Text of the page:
It is with a mixture of excitement and happiness that I write this first of many blog posts.
Before we put our kitchen aprons on, let me share a few things about me, myself, and I and this delicious collaboration with 209 wines. Truth be told, I moved to Lebanon roughly 7 months ago and since then been on a journey to discover Lebanon through its flavors and culinary heritage. With only a few Lebanese words under my belt, I embarked on my journey that led me to 209 wines, and since then, we have been continuously exchanging our love for that undeniable culinary creativity that is seen in both the winemaking, now the spirits as well and our reemerging agriculture and "mouneh".
And with that said, every Sunday, I will be sharing a recipe that highlights Lebanese products but with a slight twist, inspired by my various nationalities; Swedish, French, Italian, and of course Lebanese - paired with Lebanese wine, or sometimes arak, or even whiskey from 209 wines.
Let's put aside that belief that white wine only goes with fish, red with meat and rosé for sunsets, let us show you just how fun food and wine pairing can be.
So let's kick this Sunday off with our first meal, my kind of risotto, warm, hearty, and yet not a cement bomb.
Carrot Risotto with Labneh garnish, paired with Bybline Echo.
Ingredients - for 2 servings
150g rice ( risotto rice, arborio rice, Italian rice, even Egyptian works - it has to be starchy, no basmati or jasmine)
4 tbsp Extra Virgin Olive oil, I use Mesk oil
4 large carrots/ 6 medium, peeled and chopped
2 garlic cloves
Salt and pepper
Thick Labneh - I used the goat labneh from Terroirs du Liban (read notes for this)
For the carrot purée
In a pan or casserole over medium heat, add the chopped onion, garlic, and carrots with a drizzle of olive oil, a dash of salt and pepper. Once they start to caramelize, add 500ml of water. Let it cook until soft. We will be using the water for the rice.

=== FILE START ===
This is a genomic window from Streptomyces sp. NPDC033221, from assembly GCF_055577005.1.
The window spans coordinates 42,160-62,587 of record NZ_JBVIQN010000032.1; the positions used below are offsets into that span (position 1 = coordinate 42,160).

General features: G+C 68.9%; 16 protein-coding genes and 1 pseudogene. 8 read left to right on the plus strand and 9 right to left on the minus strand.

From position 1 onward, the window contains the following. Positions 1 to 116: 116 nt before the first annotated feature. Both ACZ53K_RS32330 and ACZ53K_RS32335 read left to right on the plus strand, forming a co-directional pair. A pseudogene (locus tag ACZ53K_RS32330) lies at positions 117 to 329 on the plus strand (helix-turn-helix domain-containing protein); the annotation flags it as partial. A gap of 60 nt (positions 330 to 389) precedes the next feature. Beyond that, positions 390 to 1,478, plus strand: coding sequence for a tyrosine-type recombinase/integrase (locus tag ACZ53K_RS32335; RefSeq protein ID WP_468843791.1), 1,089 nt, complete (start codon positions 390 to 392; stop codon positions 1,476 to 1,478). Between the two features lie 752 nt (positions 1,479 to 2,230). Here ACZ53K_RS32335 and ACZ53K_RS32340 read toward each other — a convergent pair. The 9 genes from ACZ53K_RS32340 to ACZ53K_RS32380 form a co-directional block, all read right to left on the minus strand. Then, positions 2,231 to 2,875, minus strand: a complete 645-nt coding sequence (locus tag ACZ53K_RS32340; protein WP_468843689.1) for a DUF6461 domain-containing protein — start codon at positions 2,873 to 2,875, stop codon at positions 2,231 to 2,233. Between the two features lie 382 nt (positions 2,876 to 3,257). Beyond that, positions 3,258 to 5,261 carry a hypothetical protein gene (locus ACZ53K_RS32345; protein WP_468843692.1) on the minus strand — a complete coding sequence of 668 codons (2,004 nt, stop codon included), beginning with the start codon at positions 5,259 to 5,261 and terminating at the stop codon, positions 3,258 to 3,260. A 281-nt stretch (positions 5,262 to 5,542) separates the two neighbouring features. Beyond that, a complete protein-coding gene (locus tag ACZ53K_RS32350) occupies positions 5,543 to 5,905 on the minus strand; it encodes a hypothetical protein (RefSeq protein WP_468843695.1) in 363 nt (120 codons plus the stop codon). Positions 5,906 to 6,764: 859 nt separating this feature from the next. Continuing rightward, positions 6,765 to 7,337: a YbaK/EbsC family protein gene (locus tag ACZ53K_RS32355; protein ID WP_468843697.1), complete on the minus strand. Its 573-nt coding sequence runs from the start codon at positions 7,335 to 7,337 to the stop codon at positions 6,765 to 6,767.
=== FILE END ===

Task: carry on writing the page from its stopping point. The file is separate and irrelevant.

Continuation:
Once the vegetables are ready, you'll want to purée them until smooth and transfer the water to a bowl for later.
For the risotto
In a pan, on low heat, add the rice with a pinch of salt, stir, add a drizzle of olive oil, start increasing the heat to medium. Now you'll start adding the vegetable water, in small quantities. Add a soup spoon, let it evaporate, always leaving a couple of drops of liquid, add another spoon, let it evaporate. Continue like this for 15min until the rice is soft but still has a chew.
Set aside the rice, let it rest with still a little liquid left.
If you want a creamier purée, you can add some of the Labneh in it. Turn the heat back on; low and slowly add the puréee into the rice. Plate it, garnish with an "almond-shaped Labneh" and one last drizzle of olive oil.
For the Labneh, you want one that is thick enough to make the shapes. The goat will have a stronger taste, more pronounced taste than cow milk but both work. If short of time, Labneh balls work just as well.
One could go with a white, of course, however we decided to go with the less expected choice; a red. When it comes to rice and pasta, the pairing aren’t based on the on the starch, but rather on the other ingredients you use. There is a difference between fish, meat and vegetables, those are what influences the wine choice. The Bybline Echo
, with its subtle aromas and medium body, hugs the flavors from the risotto by balancing out the subtle garlic and creaminess of the Labneh, highlighting the earthy sweetness of the carrots, ultimately creating an idle marriage for the taste buds.